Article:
Talk radio host Hugh Hewitt has said in the wake of last week's controversial foreign policy interview with Republican presidential front-runner Donald Trump that "I deplore 'gotcha questions,'" yet he's repeatedly defended asking them in the past and even says on his website that there's no such thing as a "gotcha question."
Trump slammed Hewitt — who was picked by the Republican National Committee to join CNN's Jake Tapper as a questioner on the network's Sept. 16 GOP presidential debate — as a "third-rate announcer" for asking him questions about specific power players in the Middle East.
"After being chided by Donald Trump for asking 'gotcha questions' – and I deplore 'gotcha questions' – I asked Carly Fiorina to join me and, of course without revealing the questions to her, walked through the same question set for her as I did for Donald Trump," Hewitt says in a transcript of his Sept. 3 interview with Fiorina
, another GOP presidential hopeful.
But elsewhere on his site, in a post dated Feb. 26, Hewitt gives his rules for interview subjects, titled "Answer the Questions. All of Them. Often."
"There are no 'gotcha questions' even if there are 'gotcha answers.' […] Everyone entering into the interview has to be prepared to answer – or decline to answer – every question, and to do so with grace and humor. […] Yes, there are difficult questions and lines of inquiry, but that’s what thinking and rehearsing are for [….] But there aren’t any questions that are off-limits, and if a question is inappropriate, the interviewee just ought to declare 'That’s an inappropriate question designed to injure me and I respectfully decline to answer it.'"
Similarly, in an April 27 post on his website titled "Meet the candidates for 2016,"
Hewitt stated that "there are no 'gotcha questions' when it comes to issues of same-sex marriage and the integration of sexual-orientation pluralism into American pluralism."
Hewitt this year has asked Republican candidates
Rick Santorum, Ted Cruz, and Rick Perry whether they would attend a same-sex wedding, with Perry even saying in reply that "that's the gotcha question that the left tries to get."
In an interview with radio host Aaron Klein in March, Hewitt was asked about the type of questions he would ask GOP candidates in the second debate and said he would stay away from personal questions.
"I don't care what people think about evolution," Hewitt told Klein, BuzzFeed
reports. "I don’t care. I never cared. I don't care if they know how old the earth is and I just have never cared about personal religious beliefs."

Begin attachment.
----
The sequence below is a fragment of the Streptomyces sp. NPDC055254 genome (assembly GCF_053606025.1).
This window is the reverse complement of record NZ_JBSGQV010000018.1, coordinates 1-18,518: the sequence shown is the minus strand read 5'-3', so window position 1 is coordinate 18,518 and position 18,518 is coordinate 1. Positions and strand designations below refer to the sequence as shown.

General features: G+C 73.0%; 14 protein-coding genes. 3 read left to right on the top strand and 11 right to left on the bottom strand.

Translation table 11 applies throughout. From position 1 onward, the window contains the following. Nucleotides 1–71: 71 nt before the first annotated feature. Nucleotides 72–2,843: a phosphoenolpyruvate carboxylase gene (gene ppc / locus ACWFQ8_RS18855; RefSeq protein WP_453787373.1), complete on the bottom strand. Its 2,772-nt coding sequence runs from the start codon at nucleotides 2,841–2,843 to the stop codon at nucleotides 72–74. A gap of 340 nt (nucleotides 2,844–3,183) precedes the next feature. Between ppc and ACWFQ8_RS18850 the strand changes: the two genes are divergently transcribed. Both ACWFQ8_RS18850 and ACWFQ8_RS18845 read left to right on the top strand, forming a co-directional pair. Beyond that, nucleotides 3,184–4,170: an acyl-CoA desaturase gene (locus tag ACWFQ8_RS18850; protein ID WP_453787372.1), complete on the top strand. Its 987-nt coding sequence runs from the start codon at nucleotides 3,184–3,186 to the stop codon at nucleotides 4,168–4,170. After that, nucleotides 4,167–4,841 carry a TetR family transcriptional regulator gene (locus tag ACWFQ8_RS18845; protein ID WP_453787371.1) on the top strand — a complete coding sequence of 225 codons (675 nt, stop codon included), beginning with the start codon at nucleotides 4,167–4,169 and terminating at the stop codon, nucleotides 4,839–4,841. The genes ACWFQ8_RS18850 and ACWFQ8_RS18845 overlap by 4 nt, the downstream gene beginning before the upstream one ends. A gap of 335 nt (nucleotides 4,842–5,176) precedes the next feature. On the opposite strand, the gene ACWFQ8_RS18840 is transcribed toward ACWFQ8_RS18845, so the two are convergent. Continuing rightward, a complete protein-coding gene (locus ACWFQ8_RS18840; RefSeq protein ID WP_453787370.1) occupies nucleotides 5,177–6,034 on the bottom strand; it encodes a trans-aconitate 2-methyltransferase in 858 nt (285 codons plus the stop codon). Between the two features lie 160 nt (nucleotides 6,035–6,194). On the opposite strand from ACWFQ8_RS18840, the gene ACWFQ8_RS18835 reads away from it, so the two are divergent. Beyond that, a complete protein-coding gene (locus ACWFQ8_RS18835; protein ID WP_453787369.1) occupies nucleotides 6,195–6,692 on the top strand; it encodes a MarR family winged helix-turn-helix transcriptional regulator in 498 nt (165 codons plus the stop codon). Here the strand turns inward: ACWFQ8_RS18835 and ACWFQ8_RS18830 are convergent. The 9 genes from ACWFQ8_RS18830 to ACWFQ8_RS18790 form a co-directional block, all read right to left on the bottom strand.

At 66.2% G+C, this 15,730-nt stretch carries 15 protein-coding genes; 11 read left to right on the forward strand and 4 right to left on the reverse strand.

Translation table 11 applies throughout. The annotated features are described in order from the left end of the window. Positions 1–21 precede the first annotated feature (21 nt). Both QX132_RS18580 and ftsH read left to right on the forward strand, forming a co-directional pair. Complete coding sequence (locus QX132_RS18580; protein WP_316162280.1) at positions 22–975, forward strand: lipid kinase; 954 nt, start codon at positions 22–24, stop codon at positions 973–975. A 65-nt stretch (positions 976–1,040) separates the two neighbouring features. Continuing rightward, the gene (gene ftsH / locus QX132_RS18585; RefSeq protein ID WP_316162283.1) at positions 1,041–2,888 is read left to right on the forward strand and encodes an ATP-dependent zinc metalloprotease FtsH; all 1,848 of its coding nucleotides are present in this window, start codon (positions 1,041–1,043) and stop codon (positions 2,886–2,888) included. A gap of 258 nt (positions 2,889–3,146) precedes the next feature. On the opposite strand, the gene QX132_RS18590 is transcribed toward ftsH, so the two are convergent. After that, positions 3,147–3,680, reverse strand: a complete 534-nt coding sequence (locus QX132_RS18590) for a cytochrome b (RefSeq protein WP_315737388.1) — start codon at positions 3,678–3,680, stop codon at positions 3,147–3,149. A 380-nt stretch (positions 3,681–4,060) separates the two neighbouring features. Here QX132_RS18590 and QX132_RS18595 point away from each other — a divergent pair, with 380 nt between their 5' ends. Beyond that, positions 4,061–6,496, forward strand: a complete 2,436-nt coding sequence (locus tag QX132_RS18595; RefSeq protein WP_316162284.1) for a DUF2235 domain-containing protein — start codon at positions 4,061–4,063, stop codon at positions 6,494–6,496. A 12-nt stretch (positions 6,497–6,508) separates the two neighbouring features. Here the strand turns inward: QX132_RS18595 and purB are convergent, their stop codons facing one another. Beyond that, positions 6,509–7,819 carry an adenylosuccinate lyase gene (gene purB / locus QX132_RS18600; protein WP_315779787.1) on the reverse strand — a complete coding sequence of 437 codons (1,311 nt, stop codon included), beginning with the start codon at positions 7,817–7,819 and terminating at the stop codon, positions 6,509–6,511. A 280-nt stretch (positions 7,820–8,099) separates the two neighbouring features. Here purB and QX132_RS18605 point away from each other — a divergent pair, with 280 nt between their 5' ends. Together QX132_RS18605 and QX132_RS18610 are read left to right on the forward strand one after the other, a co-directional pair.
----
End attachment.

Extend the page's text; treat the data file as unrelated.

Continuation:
The statement is the exact opposite of what Hewitt did in a November 2008 interview
with former Arkansas Gov. Mike Huckabee, who is a candidate for the GOP nomination in 2016.
During the interview, Hewitt not only acknowledged that a question about a candidate's personal views on evolution was a "gotcha question," but said that is exactly the type of question a candidate must answer.
"It’s a gotcha question,'" Hewitt told Huckabee. "I know that, and the rest of the country knows that, and it’s sort of a test of a candidate as to whether or not they can handle gotcha questions."
Hewitt also often interjects his own religious affiliation into political discussions, but the affiliation is not always the same.
During the 2008 interview with Huckabee, Hewitt told the ordained minister that "I'm an Evangelical like you" before going on to discuss religious-themed questions such as Mitt Romney's Mormonism and evolution.
Yet Hewitt earlier this year declared himself an "orthodox Catholic" as he slammed Catholic League president Bill Donohue in a contentious interview on Jan. 8
, arguing about the slayings of Charlie Hebdo journalists by Muslim extremists outraged by the French magazine's mocking of the Prophet Muhammad.
But Hewitt is not just a self-described Evangelical and "orthodox Catholic." He stated in another political discussion that he is an elder in the Presbyterian Church (USA).
On his June 30, 2014, radio show, Hewitt and Israel Ambassador to the U.S. Ron Dermer discussed the move by the PCUSA to divest from companies doing business with Israel.
Hewitt apologized to the ambassador for the church's action:
"Mr. Ambassador, that actually leads me to an apology I have to make. I am actually an elder in the Presbyterian Church of the U.S.A. I’m not currently a ruling elder. I served as an elder twice, and once an elder, always an elder in the PCUSA. And my denomination did a horrible thing, a terrible thing last week, calling for the disinvestment in three American partners with the government of Israel, and then sending a 'open letter' of the PCUSA to our American Jewish interfaith partners that talked about the Israeli occupation in Palestine. So first, I do genuinely apologize."
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